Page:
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concerned others.

what is it?.

"a concerned other is anyone affected by someone else’s drug/alcohol use. this could be a child/young person or an adult. choices will support anyone who is at risk of being affected. you can receive support even if your loved one isn’t in service"

support available.

Comprehensive assessment to tailor the support to your needs One to one support Drug awareness sessions/training Group work programmes. These include peer led groups so a concerned other can access advice and information from others in a similar situation. Information and support to help the person they are concerned. This involves education on treatment options and signposting to other services. Support to focus on the concerned other’s own wellbeing. Prenoxad (naloxone) training and a Prenoxad kit. Dry blood spot testing for blood borne viruses.


It’s important to make time for your own wellbeing. Looking after yourself can be hard when you're also going through personal/ family difficulties. To support someone you love, you need to make sure you are taking care of yourself too. It’s important to have someone to talk to. Sharing your worries can lead to the right support for you and your family and friends. Try to get plenty of sleep Stay active Eat healthy foods

remember: 6 C's.

Choices can help children and young people who are concerned others by explaining the six C’s to them, encourage them to remember- -I didn’t cause it -I can’t cure it -I can’t control it -I can take care of myself -I can communicate my feelings -I can make healthy choices.


When talking to your loved one, keep communication open, show empathy and don't make any judgements. Let them know that you are worried about them. Reassure them that you will be there for them. You can do this by asking what they need from you. Let them know that there is help available. Make yourself available without being intrusive. Spend time with the person. Take an interest in their activities which promote their wellbeing and if possible, do these together, such as going for a walk. Encourage them to talk about what's going on in their life. Let the person know that they are loved.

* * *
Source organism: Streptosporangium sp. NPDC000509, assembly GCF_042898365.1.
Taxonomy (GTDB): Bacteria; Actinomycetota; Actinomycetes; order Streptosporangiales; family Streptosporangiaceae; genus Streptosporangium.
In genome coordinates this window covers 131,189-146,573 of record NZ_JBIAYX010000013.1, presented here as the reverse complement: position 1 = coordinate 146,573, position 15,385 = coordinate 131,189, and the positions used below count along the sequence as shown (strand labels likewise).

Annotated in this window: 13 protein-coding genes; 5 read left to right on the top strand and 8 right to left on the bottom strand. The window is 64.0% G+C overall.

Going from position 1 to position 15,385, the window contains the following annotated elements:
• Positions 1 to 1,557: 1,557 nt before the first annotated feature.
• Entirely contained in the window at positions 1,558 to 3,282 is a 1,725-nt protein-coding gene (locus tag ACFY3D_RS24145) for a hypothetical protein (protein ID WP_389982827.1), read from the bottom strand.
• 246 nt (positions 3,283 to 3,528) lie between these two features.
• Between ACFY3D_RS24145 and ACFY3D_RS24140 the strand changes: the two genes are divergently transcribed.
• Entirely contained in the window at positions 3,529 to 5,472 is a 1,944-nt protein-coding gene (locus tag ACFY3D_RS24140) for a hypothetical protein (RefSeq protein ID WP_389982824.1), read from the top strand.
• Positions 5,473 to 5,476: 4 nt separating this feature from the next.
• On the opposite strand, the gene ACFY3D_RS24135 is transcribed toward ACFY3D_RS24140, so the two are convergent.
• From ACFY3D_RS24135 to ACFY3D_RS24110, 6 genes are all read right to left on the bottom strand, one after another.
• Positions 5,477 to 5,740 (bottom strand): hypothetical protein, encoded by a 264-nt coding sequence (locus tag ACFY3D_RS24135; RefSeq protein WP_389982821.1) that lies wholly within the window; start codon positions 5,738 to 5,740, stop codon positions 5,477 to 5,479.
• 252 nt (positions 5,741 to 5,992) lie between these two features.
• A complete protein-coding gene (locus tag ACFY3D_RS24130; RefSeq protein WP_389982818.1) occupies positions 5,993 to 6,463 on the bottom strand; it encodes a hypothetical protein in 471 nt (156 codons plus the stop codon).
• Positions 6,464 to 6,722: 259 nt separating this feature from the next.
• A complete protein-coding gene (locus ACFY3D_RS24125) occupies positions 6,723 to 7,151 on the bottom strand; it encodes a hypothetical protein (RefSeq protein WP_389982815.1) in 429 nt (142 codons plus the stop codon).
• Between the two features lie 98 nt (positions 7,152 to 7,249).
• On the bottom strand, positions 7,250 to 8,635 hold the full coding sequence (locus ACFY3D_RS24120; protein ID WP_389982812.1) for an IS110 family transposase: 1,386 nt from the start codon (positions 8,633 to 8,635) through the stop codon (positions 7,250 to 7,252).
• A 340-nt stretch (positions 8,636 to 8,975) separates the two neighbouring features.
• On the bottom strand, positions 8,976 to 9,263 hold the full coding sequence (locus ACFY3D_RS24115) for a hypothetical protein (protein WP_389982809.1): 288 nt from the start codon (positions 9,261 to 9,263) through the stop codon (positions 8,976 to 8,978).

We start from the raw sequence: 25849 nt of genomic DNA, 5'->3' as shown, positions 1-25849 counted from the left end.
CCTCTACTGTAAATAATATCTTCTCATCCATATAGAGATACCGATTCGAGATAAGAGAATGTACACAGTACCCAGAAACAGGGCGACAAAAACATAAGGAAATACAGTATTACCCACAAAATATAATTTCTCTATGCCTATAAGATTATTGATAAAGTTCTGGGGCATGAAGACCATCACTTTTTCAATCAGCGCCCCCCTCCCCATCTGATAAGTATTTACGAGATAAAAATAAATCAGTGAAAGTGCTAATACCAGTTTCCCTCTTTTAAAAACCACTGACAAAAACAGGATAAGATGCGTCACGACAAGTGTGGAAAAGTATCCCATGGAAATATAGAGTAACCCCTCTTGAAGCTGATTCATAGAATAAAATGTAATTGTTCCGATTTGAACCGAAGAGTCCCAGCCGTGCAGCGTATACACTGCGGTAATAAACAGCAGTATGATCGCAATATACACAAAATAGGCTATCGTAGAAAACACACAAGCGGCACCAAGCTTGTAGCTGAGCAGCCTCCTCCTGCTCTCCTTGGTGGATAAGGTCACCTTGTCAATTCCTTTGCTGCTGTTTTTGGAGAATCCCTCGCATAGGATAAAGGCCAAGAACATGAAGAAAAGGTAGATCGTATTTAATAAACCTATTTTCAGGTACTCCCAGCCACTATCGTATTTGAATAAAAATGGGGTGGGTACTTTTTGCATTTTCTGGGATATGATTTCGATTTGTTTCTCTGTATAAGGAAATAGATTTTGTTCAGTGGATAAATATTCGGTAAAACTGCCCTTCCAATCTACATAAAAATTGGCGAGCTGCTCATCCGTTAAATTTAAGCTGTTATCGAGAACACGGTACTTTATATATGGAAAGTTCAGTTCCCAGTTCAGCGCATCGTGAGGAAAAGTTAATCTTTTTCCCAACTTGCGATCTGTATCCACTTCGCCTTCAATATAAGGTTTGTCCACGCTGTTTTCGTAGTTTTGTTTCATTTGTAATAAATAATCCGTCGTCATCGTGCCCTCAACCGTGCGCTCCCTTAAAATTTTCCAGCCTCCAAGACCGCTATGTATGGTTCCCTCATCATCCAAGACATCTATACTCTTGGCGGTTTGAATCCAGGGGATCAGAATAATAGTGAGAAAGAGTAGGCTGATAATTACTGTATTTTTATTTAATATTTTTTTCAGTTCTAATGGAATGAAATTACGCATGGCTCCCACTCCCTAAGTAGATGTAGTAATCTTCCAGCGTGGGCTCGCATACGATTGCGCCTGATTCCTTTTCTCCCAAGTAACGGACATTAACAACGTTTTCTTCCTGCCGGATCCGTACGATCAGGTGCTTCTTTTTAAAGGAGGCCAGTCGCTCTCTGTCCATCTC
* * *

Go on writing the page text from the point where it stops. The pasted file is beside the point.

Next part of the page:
more tips.

It is essential that there are firm and consistent boundaries in place. Try and involve the young person in negotiating rules. There needs to be consequences if boundaries are broken. Pick your fights. If the young person returns home under the influence. Wait till the next day to talk about it. This gives you time to calm down and also the young person wont be under the influence and will be able to contribute to the conversation and remember it. There needs to be a balance between self-responsibility and support to help them grow. Be open to learning- keep communication flowing, be open and ask questions.

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